BONNE TERRE, Mo. (AP) — A Kansas City man has been executed for killing a good Samaritan who stopped to help him and his friends after their car had broken down in 1994.
Allen Nicklasson, 41, was pronounced dead at 10:52 p.m. Wednesday at the state prison in Bonne Terre.
Nicklasson and two other men were returning to Kansas City after buying drugs in St. Louis in August 1994 when their car broke down. Excelsior Springs businessman Richard Drummond stopped to help them.
The men forced him to drive to a secluded area where Nicklasson shot him twice in the head.
Wednesday's execution is the state's second in three weeks. Racist serial killer Joseph Paul Franklin was executed Nov. 20.
It is also the second execution since Missouri began using a single execution drug, pentobarbital.
THIS IS A BREAKING NEWS UPDATE. Check back soon for further information. AP's earlier story is below.
The U.S. Supreme Court has sided with the state of Missouri in its bid to execute a man convicted of shooting a good Samaritan who stopped to help the Kansas City man and two friends who were stranded on the side of a highway in 1994.
The Supreme Court announced its decision late Wednesday night, and corrections officials moved quickly to prepare for the execution of Allen Nicklasson at its prison in Bonne Terre. Missouri uses a lethal injection of the sedative pentobarbital to execute inmates. The state used the drug for the first time in last month's execution of serial killer Joseph Franklin.
Nicklasson, 41, had been scheduled to die by injection at 12:01 a.m. Wednesday. A three-judge panel of the 8th U.S. Circuit Court of Appeals issued a stay Tuesday over concerns about Nicklasson's legal representation.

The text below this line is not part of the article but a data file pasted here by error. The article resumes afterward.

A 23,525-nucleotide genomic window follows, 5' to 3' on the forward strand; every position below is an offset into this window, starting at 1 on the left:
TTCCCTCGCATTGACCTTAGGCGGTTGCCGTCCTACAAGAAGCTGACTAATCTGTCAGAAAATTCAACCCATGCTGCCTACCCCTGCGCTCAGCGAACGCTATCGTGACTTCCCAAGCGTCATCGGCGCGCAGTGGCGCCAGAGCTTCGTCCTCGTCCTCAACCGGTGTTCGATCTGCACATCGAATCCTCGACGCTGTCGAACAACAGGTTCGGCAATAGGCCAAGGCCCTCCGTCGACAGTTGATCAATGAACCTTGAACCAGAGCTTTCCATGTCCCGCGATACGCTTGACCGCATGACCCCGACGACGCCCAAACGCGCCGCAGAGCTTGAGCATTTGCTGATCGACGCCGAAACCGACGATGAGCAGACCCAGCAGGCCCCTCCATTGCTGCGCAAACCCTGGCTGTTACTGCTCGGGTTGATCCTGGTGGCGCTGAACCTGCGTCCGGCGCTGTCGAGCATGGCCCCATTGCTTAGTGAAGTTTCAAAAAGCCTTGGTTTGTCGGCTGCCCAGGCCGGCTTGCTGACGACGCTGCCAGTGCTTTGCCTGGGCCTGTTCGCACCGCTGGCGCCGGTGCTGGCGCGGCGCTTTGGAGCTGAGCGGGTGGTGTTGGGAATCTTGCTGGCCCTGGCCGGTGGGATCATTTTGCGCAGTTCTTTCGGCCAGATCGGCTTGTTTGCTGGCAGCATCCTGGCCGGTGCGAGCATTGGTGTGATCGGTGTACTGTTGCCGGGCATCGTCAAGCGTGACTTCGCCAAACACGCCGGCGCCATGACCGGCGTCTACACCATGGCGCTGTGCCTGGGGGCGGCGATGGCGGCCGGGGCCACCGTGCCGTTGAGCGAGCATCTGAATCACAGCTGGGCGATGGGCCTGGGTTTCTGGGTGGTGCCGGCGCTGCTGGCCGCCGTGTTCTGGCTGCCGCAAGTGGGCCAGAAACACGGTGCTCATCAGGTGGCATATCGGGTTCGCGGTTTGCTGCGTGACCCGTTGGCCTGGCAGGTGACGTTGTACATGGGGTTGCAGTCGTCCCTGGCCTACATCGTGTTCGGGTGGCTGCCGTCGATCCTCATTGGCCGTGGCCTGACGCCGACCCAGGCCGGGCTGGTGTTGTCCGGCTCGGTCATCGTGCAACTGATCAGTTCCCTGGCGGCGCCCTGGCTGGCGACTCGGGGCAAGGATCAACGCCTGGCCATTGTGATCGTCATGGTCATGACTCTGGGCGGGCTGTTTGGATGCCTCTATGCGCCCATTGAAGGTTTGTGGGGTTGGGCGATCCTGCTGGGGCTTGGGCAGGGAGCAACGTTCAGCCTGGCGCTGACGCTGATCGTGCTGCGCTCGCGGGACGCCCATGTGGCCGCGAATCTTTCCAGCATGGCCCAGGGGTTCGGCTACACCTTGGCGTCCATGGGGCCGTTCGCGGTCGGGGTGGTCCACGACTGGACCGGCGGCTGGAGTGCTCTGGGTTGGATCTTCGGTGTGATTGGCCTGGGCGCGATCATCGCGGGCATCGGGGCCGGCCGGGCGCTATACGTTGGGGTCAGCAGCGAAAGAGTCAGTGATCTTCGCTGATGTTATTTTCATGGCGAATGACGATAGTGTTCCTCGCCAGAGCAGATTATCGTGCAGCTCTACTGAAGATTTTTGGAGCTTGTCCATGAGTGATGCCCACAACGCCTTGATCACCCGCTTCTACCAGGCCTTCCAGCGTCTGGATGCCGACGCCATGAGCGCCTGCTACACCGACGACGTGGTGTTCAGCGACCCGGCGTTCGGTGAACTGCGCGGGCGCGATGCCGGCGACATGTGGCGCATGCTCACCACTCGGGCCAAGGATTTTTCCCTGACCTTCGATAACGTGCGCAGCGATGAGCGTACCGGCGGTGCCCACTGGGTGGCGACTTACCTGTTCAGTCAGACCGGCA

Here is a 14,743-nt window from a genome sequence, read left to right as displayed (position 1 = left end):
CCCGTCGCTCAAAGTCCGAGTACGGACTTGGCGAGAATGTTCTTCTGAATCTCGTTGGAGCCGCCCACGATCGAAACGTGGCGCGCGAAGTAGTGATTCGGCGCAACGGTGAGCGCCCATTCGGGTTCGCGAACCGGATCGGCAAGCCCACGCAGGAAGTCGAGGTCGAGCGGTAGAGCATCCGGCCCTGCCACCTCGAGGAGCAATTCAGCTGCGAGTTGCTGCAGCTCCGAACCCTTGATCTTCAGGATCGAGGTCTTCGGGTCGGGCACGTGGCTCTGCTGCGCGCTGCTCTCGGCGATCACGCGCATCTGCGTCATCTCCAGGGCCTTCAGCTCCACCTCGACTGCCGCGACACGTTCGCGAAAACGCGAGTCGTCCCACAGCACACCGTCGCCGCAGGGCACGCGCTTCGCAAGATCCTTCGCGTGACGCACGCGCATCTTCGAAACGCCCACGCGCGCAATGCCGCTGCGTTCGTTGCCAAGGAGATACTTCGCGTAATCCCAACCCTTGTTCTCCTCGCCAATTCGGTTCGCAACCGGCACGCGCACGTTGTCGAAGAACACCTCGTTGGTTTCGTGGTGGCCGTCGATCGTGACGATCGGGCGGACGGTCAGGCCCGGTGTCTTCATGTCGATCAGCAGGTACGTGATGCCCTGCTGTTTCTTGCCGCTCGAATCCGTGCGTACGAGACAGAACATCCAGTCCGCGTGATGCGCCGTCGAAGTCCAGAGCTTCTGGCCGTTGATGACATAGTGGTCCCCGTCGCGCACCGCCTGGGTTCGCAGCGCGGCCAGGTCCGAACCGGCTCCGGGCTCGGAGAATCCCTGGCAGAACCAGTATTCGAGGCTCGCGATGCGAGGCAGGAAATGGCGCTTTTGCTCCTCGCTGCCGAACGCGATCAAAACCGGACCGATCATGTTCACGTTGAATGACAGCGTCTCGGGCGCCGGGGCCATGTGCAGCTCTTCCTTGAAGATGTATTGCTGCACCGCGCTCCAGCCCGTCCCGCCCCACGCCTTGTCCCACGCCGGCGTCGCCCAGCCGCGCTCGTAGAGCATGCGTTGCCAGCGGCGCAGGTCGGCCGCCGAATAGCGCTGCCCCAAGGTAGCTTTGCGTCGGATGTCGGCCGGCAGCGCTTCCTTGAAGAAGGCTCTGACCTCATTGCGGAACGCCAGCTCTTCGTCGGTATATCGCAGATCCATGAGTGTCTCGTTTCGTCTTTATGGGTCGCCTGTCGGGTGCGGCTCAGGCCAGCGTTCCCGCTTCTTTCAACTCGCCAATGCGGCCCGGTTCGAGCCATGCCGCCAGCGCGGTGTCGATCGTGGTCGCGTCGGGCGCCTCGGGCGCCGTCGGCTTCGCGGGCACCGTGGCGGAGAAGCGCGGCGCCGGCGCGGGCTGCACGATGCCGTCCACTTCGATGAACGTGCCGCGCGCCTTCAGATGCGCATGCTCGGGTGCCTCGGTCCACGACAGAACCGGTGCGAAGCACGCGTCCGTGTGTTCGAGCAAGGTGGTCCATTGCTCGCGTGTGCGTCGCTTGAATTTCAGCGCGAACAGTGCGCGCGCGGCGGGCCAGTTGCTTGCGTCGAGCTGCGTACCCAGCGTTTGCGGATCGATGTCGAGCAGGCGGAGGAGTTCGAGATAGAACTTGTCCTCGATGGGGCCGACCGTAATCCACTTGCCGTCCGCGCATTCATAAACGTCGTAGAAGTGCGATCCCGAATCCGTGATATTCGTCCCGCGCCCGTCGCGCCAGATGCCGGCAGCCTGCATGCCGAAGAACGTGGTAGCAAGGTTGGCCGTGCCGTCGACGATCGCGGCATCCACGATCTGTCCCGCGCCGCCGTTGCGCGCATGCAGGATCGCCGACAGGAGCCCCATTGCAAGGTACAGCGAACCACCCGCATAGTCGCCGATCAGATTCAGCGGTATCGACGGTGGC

When the full appeals court refused to take up the case on Tuesday, Missouri Attorney General Chris Koster appealed to the Supreme Court.
"In the last nineteen years, Nicklasson has filed appeals or challenges to his convictions numerous times, in five different courts," Koster wrote in the appeal to the high court. "The time for enforcement of Missouri's criminal judgment against Allen L. Nicklasson is long, long overdue."
Nicklasson's attorney, Jennifer Herndon, also appealed to the Missouri Supreme Court and Democratic Gov. Jay Nixon to stop the execution, but there were no signs that Nixon planned to intervene.
The justices voted 5-4 to vacate the stay of execution, with Justice Ruth Ginsberg, Justice Stephen Breyer, Justice Sonia Sotomayor and Justice Elena Kagan dissenting.
Nicklasson, Dennis Skillicorn and Tim DeGraffenreid were returning to Kansas City after buying drugs in St. Louis in August 1994 when their car broke down on Interstate 70 near Kingdom City. When Richard Drummond stopped to help, the men forced the 47-year-old Excelsior Springs businessman to drive west, then exit and head to a secluded area, where Nicklasson shot him twice in the head.
Nicklasson and Skillicorn then drove Drummond's car to Arizona. When the vehicle broke down in the desert, they approached the home of Joseph and Charlene Babcock. Joseph Babcock was killed by Nicklasson after driving the men back to their vehicle, and Charlene Babcock was killed at the couple's home.
Both men were sentenced to life in prison for the Arizona killings. Both were sentenced to death in Missouri. Skillicorn was executed in 2009.
DeGraffenreid pleaded guilty to second-degree murder and did not receive a death sentence.